Speaking of charters, this article overstates things but a real issue is some shady real estate deals and other sweetheart deals. Yes, sure, there are shady deals all around the education sector but that’s not much of a defense, and charter advocates need to take the lead in cleaning up some of the problems before they become headlines because it should be obvious by now that politically one bad example offsets dozens of good ones.

Seems unlikely we’ll get through the presidential campaign season without some proposals to exempt teachers from income taxes – here’s one from former Senator Bob Kerrey and Leo Hindrey Jr. A few years ago Kaitlin Pennington and I took a look at a similar push in California and the basic idea applies here, too. There are plenty of places where we should be paying teachers more but the optimal way to do that is to, well, pay teachers more. Carving workers out of the tax code isn’t sustainable or a path to a respected profession. Kerrey and Hindrey give the game away when they compare their idea to policies for Peace Corps and VISTA volunteers, enormously worthy work but not the professional work that teachers want to be seen as (remember, a key talking point against Teach For America is that teaching is not like the Peace Corps). There is some promise in targeted tax incentives, I’d argue that housing is a place where targeted tax credits could accomplish a few goals at once in some communities, but just exempting classes of workers from the tax code is a great soundbite but lousy policy.

Almost two years ago we talked with Pearson CEO John Fallon about the digital direction he was taking the company and plans to sell Pearson’s instructional materials business. That sale has happened to an investment firm.

Buzzy Kettleman on the foundational nature of reading.

And Zig Engelmann has passed. Appropriate that this remembrance is by a guy from Australia because the establishment here marginalized him at every opportunity. Worth reflecting on how the education equivalent of climate deniers thrive in this sector but someone like Zig was fought at every turn.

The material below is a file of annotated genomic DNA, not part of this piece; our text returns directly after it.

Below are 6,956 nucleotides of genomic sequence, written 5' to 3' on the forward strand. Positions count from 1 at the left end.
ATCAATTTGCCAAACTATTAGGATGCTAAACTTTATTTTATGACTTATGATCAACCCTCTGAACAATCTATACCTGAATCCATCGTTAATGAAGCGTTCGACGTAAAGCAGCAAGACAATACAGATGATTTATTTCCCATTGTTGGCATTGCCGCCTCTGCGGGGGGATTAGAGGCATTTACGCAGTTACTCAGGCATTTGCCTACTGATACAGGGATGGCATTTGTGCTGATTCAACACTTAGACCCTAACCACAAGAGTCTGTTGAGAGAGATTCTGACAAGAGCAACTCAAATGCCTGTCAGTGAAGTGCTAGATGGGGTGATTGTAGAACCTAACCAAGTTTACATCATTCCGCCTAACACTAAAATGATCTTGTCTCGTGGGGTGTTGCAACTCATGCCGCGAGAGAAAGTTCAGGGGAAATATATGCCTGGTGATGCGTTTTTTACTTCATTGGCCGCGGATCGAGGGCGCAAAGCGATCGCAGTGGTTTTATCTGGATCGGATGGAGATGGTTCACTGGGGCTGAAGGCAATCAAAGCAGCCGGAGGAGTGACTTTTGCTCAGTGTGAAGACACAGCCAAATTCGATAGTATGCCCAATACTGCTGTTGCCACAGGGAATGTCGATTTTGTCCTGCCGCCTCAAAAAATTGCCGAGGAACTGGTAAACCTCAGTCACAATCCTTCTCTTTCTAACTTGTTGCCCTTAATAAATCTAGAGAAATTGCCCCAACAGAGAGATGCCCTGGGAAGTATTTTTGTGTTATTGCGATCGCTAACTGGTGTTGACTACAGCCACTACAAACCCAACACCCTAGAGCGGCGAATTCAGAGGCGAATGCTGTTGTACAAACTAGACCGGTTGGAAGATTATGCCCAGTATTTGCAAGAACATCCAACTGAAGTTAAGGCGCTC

Also seems kind of amazing there are about the same number of schools named for James Buchanan as for FDR…. One takeaway from an interesting Fordham look at school names. There are no schools named after Trump yet, but perhaps there should be?

Great moments in interdisciplinary teaching. Use some judgement out there people.


February 15, 2019

School Transportation And Condiments Plus Context Bonanza: Oakland Strike Context, Teacher Pension Context, Teacher Environment Context, Congrats Curtis Jones, Does Cory Booker Have A DeVos Problem? More!

Cara Jackson on what environmental factors matter most to new teachers. Mia Howard on growing a charter network to multi-site.

Chad Aldeman on why failing to account for attrition is a misleading way to analyze pensions – and masks the bad deal a lot of teachers are getting from their pension plans. This sounds arcane but is really central to the discussion about teacher retirement.

If there is a teacher strike we’ve got fiscal context. Here’s Max Marchitello looking at the situation in Oakland.

Online charter school politics.

Lauren Camera thinks Cory Booker has a DeVos problem.

Your periodic reminder that for all the hand-wringing about TFA as Trojan Horse for left wing politics they are also dealing with this stuff, too. Hope they can keep a good sense of humor about it.

What’s in a name? There is a company that provides transportation to parents as an alternative to other arrangements, think more or less background-checked Uber. Yet for some reason they decided to call themselves “Mustard.” A recent email blast from the founder noted that the name didn’t really connect with parents, so after working with some brand consultants they’ve changed it to Hugo.  OK. A few thoughts:

First, if all it takes to be a brand consultant is saying things like, “Hey, Mustard is a really lousy name for a school transportation company, that won’t connect with parents and will confuse everyone” and then presumably upselling them to advice about staying away from all condiment names, I guess being a brand consultant is not nearly as challenging as I had assumed.

Second, good agility.

Third, that agility will come in handy because while there are clearly a few underserved markets here and some opportunities around special education and other niche services for school districts companies have struggled to get traction. School district transportation is not going to be replaced by Uber and Lyft anytime soon (that’s not even a great idea) but there are probably some good opportunities at the margins and given the costs around school transpiration the margins aren’t too shabby Get it..Also some ways to serve parents more directly. It’s an interesting emerging market. Anyway, if you want to learn more about school transportation we made a video: